Children and fever

Children and fever; It is often very frightening for parents when a child suffers from a fever. However, it does not always have to be dangerous. However, due attention must be paid to it. In short, children and fever, how do you deal with them?

Children and fever; a nasty combination

It is very annoying when a child suffers from a fever. For many parents this is a reason to panic, especially if they are young parents. We can say that fever is almost never dangerous. We often hear that people go straight to the doctor when children and fever are mentioned. We are happy to explain to you what fever in children means, to what extent it is dangerous and when you should visit a doctor.

Children have a high temperature and fever. What is the difference?

Everyone gets a raise sometimes, even (small) children. An increase is therefore not the same as a fever. We speak of fever when the body temperature is higher than 38 degrees. If the body temperature is elevated, but remains below 38 degrees, we call it an elevation. Elevation can turn into fever. Nowadays there are many ways to measure the temperature. Think of the thermometer under the tongue, under the armpit and in the anus. Nowadays there is also a thermometer that measures body temperature through the ear. Although it is somewhat unpleasant, it is still advisable to measure the temperature through the anus in children. This gives the most reliable result.

Children get sick and fever is part of that

Children often get sick more quickly than adults. The small body will certainly have to deal with bacteria and viruses that are not wanted in the body on a number of occasions. This could simply be a cold or flu and nothing to worry about. These viruses and bacteria can cause infections in children and fever is often the result. We can say that fever is actually a good sign. This is a signal that the body is fighting the infection, because this is much easier when the body temperature is higher than normal.

Should you go to the doctor immediately if your child has a fever?

Many young parents in particular take their child straight to the doctor when they have a fever. General practitioners fully understand this. Parents who already have several, older children now know that a fever is not harmful at all if no other strange symptoms appear. Does your child suffer from a fever, but does he or she not complain of many other pains and do you not see any other symptoms, for example on the skin? Then there is no need to visit a doctor. The fever is harmless and will go away on its own once the body has fought the infection.

Is it never necessary to visit a doctor?

To avoid misunderstandings, we would like to point out that there are situations in which it is highly advisable to visit a doctor if your child has a fever. In most cases, a fever is not dangerous and is therefore not a cause for concern, but there are situations in which the fever can pose a danger.

It is advisable to visit the doctor if your child has a fever in the following cases:

    • If the fever lasts longer than three consecutive days
    • If the child is constantly crying and inconsolable
    • If the child is under three months old
    • When the child takes on a different skin color
    • If (blue) red spots or dots appear on the skin
    • If the child is difficult to wake up
    • If spots appear in the eye mucosa
    • If the child becomes much sicker in the short term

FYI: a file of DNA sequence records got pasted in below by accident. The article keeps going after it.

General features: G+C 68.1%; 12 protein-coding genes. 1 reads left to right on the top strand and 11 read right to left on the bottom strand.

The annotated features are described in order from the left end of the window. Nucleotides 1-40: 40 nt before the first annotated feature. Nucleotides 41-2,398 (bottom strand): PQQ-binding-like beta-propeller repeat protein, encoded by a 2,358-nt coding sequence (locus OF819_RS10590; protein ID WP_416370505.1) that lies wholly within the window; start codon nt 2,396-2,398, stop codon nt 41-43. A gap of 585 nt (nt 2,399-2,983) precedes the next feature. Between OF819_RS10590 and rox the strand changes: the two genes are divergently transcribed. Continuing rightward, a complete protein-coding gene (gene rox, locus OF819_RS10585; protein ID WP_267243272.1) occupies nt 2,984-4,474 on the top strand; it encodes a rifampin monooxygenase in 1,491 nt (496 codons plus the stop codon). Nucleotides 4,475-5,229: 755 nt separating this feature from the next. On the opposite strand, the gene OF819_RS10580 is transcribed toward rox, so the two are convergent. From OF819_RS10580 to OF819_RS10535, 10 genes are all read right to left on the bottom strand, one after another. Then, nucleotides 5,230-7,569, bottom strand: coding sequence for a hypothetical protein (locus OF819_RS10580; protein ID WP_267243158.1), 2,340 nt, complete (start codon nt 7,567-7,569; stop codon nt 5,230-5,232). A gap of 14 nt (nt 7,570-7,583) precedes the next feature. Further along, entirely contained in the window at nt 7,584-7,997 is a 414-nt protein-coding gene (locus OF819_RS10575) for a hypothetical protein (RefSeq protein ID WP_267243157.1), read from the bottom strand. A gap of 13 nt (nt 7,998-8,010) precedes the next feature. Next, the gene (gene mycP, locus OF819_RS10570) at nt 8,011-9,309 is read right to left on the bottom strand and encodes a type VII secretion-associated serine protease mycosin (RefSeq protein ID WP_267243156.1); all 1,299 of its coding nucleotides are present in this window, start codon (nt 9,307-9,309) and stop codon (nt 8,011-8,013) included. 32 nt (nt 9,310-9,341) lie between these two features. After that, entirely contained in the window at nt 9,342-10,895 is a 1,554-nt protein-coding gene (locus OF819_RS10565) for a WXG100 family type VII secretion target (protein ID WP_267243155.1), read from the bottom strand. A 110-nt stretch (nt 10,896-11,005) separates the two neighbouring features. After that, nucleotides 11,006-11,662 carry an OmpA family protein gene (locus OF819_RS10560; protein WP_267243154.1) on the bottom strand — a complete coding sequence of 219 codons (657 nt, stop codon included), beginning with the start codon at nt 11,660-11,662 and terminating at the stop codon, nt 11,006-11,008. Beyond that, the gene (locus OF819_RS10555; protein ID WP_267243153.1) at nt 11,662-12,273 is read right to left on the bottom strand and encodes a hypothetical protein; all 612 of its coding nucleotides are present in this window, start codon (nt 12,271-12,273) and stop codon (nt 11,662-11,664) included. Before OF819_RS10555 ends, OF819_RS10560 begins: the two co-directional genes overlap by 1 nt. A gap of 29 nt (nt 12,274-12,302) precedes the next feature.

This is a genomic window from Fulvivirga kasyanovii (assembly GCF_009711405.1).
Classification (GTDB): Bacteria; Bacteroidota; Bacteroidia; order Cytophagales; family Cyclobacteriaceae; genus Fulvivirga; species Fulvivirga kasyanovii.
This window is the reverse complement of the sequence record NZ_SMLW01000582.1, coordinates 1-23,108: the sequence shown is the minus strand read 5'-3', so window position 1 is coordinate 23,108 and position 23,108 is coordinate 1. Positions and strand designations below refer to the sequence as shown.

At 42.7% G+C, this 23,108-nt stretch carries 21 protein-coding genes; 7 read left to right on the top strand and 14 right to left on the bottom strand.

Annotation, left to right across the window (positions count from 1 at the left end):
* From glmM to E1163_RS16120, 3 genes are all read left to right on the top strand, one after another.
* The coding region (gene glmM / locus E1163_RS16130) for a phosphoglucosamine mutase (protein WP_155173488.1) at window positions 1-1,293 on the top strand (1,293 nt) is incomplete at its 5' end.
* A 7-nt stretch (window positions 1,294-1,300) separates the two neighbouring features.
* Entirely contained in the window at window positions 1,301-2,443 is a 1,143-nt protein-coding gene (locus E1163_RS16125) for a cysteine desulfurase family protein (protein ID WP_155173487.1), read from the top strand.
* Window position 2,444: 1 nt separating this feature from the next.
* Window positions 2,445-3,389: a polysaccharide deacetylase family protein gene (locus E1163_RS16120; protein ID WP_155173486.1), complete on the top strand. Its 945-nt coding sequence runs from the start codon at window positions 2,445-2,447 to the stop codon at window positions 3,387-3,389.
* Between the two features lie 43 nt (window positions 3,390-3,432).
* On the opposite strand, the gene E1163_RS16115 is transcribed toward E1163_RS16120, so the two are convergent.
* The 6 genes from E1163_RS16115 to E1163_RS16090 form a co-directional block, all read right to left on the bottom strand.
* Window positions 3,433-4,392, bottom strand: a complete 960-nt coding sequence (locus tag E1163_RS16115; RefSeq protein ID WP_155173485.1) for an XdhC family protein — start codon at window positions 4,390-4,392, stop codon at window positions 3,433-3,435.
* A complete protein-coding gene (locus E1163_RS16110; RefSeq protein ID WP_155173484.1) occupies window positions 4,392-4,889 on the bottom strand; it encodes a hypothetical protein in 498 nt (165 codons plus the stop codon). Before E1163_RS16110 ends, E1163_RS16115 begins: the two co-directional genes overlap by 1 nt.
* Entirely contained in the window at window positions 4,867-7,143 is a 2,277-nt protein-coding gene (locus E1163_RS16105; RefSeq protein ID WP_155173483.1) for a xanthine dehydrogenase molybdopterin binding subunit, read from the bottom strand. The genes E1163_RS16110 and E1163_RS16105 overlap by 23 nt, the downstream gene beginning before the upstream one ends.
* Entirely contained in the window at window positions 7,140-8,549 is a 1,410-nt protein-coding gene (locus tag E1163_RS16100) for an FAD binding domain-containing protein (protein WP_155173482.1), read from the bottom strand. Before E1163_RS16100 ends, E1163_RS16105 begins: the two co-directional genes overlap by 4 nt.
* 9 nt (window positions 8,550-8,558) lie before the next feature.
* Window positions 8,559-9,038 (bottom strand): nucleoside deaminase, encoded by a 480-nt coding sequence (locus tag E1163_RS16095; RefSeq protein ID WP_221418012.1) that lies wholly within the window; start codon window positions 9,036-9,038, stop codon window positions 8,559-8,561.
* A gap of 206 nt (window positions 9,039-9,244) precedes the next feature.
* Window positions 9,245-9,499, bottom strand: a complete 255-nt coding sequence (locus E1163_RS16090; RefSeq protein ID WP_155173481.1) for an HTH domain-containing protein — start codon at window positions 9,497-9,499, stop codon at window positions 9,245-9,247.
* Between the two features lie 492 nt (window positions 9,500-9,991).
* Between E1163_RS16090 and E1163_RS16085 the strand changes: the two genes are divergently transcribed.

• If the child vomits and suffers from diarrhea
    • If the child does not want to drink
    • If the child has reduced resistance
    • If the child has another (existing) illness
    • If febrile convulsions occur in the child
    • If breathing changes and/or is not constant

We recommend that you always visit a doctor if your child with a fever has other symptoms than the above that cause you concern. As mentioned earlier, GPs fully understand these types of visits and it is always better to be safe than sorry. It is advisable to collect urine from the child if he/she suffers from fever and is younger than two years old. You can get special urine bags for children from your local pharmacy. The GP can check this urine for any alarming causes of the fever.

Do not use medicines to lower the fever!

There are medications on the market that are intended to reduce fever in children. You can of course use these medications safely. Children older than three months can also take paracetamol to reduce fever. You can ask the pharmacy for the correct dosage. However, there are many other measures you can take to reduce the fever. This way you can prevent the child from taking unnecessary medication. To reduce the fever you can do the following:

    • Let the child drink well. Moisture is very important in reducing fever. An ice cream also works great. If the child does not want to eat, this is not a cause for concern if this lasts only a day. Drinking is important!
    • Do not use thick blankets or duvets, but place the child under a sheet. This gives the body the opportunity to lose heat and lower body temperature. If the child gets cold, you can temporarily cover the body with an extra blanket. Remove these again when the worst of the cold has disappeared.
    • Make sure the child gets enough rest. Many children suffer from fever and therefore remain calm. However, it is not necessary to keep the child in bed. As long as you take it easy, then it’s fine. It is also not necessary to keep the child indoors all the time. Fresh air can be good.
    • Tight clothing is not recommended if the child has a fever. The best is thin and fairly loose pajamas. This way the body can best lose the heat and it is not retained by tight clothing. Also place the sheet loosely over the child and do not pull it tight to tuck it under the mattress.

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